In fact, he’d seen them in the face of the carpenter he visited regularly in the dungeon, but as Mr Dovetail was now quite insane, with long white hair and beard, and this girl looked intelligent and calm, Spittleworth didn’t make the connection between them.
‘Ugly Jane’s always been impertinent,’ said Ma Grunter, inwardly vowing to punish Daisy as soon as Lord Spittleworth had gone. ‘One of these days I’ll turn her out, my lord, and she can see how she likes begging on the streets, instead of sheltering under my roof and eating my food.’
‘How I’d miss cabbage soup,’ said Daisy, in a cold, hard voice. ‘Did you know that’s what we eat here, my lord? Cabbage soup, three times a day?’
‘Very nourishing, I’m sure,’ said Lord Spittleworth.
‘Though, sometimes, as a special treat,’ said Daisy, ‘we get Orphanage Cakes. Do you know what those are, my lord?’
‘No,’ said Spittleworth, against his will. There was something about this girl… What was it?
‘They’re made of spoiled ingredients,’ said Daisy, her dark eyes boring into his. ‘Bad eggs, mouldy flour, scraps of things that have been in the cupboard too long… People haven’t got any other food to spare for us, so they mix up the things they don’t want and leave them on the front steps. Sometimes the Orphanage Cakes make the children sick, but they eat them anyway, because they’re so hungry.’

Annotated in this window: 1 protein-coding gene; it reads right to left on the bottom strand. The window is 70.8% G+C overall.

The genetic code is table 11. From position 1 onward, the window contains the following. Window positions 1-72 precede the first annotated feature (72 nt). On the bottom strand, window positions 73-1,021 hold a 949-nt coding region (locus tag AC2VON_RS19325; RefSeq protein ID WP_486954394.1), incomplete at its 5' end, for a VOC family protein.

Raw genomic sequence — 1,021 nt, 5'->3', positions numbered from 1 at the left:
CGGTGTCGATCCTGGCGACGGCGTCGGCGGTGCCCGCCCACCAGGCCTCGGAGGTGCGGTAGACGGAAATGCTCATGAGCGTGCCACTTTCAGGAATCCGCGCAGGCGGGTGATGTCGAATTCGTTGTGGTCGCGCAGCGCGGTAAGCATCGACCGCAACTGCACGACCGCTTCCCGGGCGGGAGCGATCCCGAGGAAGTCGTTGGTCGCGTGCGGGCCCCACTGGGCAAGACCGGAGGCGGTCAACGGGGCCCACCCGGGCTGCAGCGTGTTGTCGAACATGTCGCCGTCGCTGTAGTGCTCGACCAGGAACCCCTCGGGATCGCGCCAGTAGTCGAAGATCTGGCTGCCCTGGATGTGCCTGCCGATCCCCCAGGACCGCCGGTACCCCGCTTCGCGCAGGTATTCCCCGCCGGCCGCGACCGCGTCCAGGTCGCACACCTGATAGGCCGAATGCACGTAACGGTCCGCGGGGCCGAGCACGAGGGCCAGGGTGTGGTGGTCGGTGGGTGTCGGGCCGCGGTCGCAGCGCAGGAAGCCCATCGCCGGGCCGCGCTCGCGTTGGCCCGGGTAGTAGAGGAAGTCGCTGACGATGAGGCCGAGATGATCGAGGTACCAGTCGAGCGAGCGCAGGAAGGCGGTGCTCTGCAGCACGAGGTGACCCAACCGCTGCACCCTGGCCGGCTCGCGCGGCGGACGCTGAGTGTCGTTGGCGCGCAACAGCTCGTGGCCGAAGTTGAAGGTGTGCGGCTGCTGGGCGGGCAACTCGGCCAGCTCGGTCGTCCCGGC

Spittleworth wasn’t really listening to Daisy’s words, but to her accent. Though she’d now spent so long in Jeroboam, her voice still carried traces of Chouxville.
‘Where do you come from, girl?’ he asked.
The other children had fallen silent now, all of them watching the lord talking to Daisy. Though Ma Grunter hated her, Daisy was a great favourite among the younger children, because she protected them from Ma Grunter and Basher John, and never stole their dry crusts, unlike some of the other big children. She’d also been known to sneak them bread and cheese from Ma Grunter’s private stores, although that was a risky business, and sometimes led to Daisy being beaten by Basher John.
‘I come from Cornucopia, my lord,’ said Daisy. ‘You might have heard of it. It’s a country that used to exist, where nobody was ever poor or hungry.’
‘That’s enough,’ snarled Lord Spittleworth and, turning to Ma Grunter, he said, ‘I agree with you, madam. This child seems ungrateful for your kindness. Perhaps she ought to be left to fend for herself, out in the world.’
With that, Lord Spittleworth swept out of the orphanage, slamming the door behind him. As soon as he had gone, Ma Grunter swung her cane at Daisy, but long practice enabled Daisy to duck out of harm’s way. The old woman shuffled away, swishing her cane before her, making all the little ones scatter, then slammed the door of her comfortable parlour behind her. The children heard the popping of a cork.
Later, after they’d climbed into their neighbouring beds that night, Martha suddenly said to Daisy:
‘You know, Daisy, it isn’t true, what you said to the Chief Advisor.’
‘Which bit, Martha?’ whispered Daisy.
‘It isn’t true that everyone was well fed and happy in the old days. My family never had enough in the Marshlands.’
‘I’m sorry,’ said Daisy quietly. ‘I forgot.’
‘Of course,’ sighed the sleepy Martha, ‘the Ickabog kept stealing our sheep.’
Daisy wriggled deeper under her thin blanket, trying to keep warm. In all their time together, she’d never managed to convince Martha that the Ickabog wasn’t real. Tonight, though, Daisy wished that she too believed in a monster in the marsh, rather than in the human wickedness she’d seen staring out of Lord Spittleworth’s eyes.